Overall, the frugivorous diet of carnivores showed a marked seasonality, with a peak (seeds in >90% of faeces) extending from late summer to autumn, and decreasing to a minimum (0–6%) in early winter and spring (Fig. 2). Seasonal patterns of frugivory were different between fruit types: whereas wild fruits were frequently consumed during autumn months, consumption of cultivated species showed a peak in the summer, which might be a result of the high consumption of P. avium cherries (Fig. 2 and 3). Also, individual fruit species showed a marked seasonality in frequency of occurrence in carnivore faeces. Among wild fruits, Rubus, Frangula and Sorbus represented most of the frugivorous diet during late summer-autumn (from September to October, Fig. 3), excepting for P. spinosa for which the peak of occurrence was in December (Fig. 3). On the other hand, cultivated fruits occurred either in summer (P. avium), autumn (Ficus) or winter (Malus-Pyrus; Fig. 3).
Percentages were calculated over the total number of faeces (i.e. the whole diet). Numbers below the months denote the number of faeces collected in each survey. Note that we included data from May 2008 (n faeces = 166; out of this study) to show the whole annual variation of fruit consumption.
Spatial patterns of seed deposition
Spatial variation in seed deposition: total and fleshy-fruited types.
We detected a strong spatial heterogeneity of seed deposition by carnivores. When all species were analyzed together, the frequency of seed deposition varied significantly among landscapes (RV = 43%) and among habitats within landscapes, although in a different way within each (L × H; RV = 46%; Table 2, Fig. 4).
Superscripts denote the diet for which frequency of seed deposition was calculated; 1: whole diet, n = total faeces collected; 2: frugivorous diet, n = faeces containing seeds.
The analyses at the fruit type level showed that the frequency of seed deposition was significantly different among landscapes, habitats and among habitats within the same landscape (Table 2, Fig. 4). At the landscape scale, wild species were more frequently deposited in Ferramulín, whereas cultivated species were more frequently deposited in Parada (Fig. 4). At the habitat scale, wild species were more frequently deposited within the mosaics, whereas cultivated species were more deposited within chestnut woodlands and scrublands (Fig. 4). Despite this general pattern, such between-habitat differences in the frequency of deposition between both fruit types were landscape-dependent (Fig. 4), as shown by the significant effects of the interaction term (L × H; Table 2). Summarizing, whereas the most important source of spatial variation in seed deposition of wild species was the landscape scale (RV = 60%; Table 2), it was the habitat scale for cultivated species (RV = 44%; Table 2).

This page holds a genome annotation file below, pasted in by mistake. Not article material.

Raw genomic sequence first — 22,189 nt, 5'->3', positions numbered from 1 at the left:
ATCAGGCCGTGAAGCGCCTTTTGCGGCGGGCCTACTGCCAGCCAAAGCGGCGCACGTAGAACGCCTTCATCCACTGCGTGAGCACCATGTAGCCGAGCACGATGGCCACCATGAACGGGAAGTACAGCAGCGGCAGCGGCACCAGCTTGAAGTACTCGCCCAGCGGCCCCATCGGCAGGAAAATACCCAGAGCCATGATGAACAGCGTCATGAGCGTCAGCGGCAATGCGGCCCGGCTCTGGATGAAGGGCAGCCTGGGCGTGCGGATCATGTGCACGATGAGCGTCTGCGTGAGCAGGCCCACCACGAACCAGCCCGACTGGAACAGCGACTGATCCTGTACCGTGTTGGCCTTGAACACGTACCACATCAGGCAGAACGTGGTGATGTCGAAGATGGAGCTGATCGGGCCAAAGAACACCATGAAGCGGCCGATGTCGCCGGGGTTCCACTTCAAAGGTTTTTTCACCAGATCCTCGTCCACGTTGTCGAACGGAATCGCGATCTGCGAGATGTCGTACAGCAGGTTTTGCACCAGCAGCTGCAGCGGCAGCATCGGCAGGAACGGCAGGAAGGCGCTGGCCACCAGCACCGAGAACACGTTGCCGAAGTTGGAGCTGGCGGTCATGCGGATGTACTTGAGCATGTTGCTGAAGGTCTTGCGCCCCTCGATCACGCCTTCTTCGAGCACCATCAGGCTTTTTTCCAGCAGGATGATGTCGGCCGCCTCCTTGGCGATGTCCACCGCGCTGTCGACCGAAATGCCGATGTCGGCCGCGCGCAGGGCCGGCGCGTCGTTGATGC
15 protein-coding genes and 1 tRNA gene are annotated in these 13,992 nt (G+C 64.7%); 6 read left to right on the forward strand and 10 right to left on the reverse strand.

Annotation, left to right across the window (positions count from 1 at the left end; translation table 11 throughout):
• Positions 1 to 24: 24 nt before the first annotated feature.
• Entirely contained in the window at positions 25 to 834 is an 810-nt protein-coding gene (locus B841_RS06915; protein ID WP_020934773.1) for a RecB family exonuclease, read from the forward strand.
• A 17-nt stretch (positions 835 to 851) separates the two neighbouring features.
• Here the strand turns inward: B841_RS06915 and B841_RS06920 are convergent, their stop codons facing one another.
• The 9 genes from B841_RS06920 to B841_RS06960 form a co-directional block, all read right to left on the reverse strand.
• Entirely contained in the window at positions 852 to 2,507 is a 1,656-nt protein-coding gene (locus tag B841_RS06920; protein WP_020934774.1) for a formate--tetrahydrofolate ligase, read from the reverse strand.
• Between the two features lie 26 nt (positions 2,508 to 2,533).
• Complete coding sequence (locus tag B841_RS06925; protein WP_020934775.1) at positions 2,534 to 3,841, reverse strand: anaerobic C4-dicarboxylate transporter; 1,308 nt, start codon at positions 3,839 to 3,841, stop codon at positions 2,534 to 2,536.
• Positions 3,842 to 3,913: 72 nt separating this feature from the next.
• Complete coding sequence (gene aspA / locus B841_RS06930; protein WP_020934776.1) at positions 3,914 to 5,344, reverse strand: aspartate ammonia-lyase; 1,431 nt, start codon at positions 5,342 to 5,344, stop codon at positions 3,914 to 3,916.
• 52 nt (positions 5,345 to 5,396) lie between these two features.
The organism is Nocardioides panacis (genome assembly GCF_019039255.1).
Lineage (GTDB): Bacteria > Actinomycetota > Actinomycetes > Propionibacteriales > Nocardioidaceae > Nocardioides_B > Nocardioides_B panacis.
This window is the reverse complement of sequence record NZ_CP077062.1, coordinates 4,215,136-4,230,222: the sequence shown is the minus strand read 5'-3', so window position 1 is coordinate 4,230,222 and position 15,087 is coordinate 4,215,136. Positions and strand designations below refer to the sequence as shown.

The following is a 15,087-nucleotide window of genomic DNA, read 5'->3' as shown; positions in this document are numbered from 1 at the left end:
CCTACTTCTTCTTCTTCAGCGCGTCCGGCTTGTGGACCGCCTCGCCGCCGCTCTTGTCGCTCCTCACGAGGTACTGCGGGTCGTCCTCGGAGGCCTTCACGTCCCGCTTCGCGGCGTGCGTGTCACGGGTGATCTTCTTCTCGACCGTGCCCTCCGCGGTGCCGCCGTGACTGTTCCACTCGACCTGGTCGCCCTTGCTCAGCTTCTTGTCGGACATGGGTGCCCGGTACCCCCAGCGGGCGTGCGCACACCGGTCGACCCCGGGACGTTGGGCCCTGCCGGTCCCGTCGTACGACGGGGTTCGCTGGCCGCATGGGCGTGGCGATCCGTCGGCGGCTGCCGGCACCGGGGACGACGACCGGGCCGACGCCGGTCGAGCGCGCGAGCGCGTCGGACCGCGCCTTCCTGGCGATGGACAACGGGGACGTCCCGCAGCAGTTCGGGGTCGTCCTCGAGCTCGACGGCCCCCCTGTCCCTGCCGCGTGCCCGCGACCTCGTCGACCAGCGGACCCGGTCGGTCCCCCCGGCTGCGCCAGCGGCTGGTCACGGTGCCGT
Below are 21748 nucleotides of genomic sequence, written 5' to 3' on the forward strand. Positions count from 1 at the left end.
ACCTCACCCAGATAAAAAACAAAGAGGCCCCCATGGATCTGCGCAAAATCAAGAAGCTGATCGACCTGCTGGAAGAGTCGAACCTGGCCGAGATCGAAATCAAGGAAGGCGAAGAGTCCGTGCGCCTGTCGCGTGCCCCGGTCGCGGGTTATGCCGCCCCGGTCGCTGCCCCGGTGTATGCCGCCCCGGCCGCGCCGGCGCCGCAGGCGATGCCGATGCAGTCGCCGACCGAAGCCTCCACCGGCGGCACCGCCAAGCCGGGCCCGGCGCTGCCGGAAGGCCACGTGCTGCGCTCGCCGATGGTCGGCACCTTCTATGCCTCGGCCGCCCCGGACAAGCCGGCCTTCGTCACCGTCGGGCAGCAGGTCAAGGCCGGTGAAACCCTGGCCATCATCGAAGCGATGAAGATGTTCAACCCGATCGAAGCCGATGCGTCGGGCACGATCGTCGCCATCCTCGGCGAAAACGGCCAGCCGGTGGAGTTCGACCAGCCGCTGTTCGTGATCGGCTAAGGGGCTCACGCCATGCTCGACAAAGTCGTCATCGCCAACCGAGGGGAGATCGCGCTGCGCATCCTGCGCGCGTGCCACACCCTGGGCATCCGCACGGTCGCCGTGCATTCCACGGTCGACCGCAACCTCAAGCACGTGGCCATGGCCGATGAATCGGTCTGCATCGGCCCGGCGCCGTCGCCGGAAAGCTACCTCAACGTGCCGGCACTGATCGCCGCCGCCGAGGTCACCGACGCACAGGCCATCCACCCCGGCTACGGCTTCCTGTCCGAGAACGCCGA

Spatial variation in seed deposition: individual species.
High spatial heterogeneity in seed deposition was also found at the species level (Table 2, Fig. 5). Indeed, seed deposition differed significantly among landscapes and habitats for all wild fruit species (Frangula, Rubus, P. spinosa and Sorbus; Table 2, Fig. 5). Moreover, the interaction L × H showed a significant effect in two species (Frangula and Sorbus; Table 2, Fig. 5). P. spinosa was more frequently deposited in the most forested landscape (Parada), whereas Frangula and Sorbus were more deposited in the landscapes with the greater proportions of scrublands, pastures and crops (Seceda and Ferramulín; Fig. 5, see also Fig. 1). Although differing significantly among them, Rubus seeds were broadly deposited across all landscapes (Fig. 5). Three out of four wild species (Frangula, Rubus and P. spinosa) showed the highest rates of seed deposition within mosaic habitats (Fig. 5), whereas Sorbus seeds were more frequently deposited within scrublands (Fig. 5).
Among cultivated species, only deposition of Ficus and P. avium seeds differed among landscapes, with both species being more frequently deposited in the most forested landscape (Parada) where in addition, the lowest abundance of cultivated fruits occurred (Table S2). Seed deposition of cultivated species differed particularly among habitats and the three species considered showed a general pattern: the highest frequency of seed deposition occurred in chestnut woodlands and scrublands, while the lowest occurred in mosaics (Table 2, Fig. 5). The interaction L × H only showed significant effects on P. avium.
For the four wild species, landscape was the most important source of spatial variation in seed deposition (range 57–61%; Table 2). However, for the three cultivated species we did not find consistent patterns: most of the variance was accounted for by habitat for Ficus (RV = 61%) and Malus-Pyrus (RV = 72%) whereas the most important source of variation in P. avium was found at the landscape scale (RV = 53%, Table 2).
Spatial concordance between seed deposition and plant abundance
We detected a general trend towards spatial concordance between the local abundance of fleshy-fruited plants and seed deposition at the three levels considered (i.e. frequency of occurrence, number of faeces and number of seeds per km) for all wild species (rs≥0.398; Table 3). However, such spatial concordance was only significant in Frangula and P. spinosa along these three levels (rs≥0.700, P≤0.036; Table 3). Conversely, we found a general lack of significant spatial concordance for cultivated species (rs = from − 0.417 to 0.376, P≥0.265; Table 3).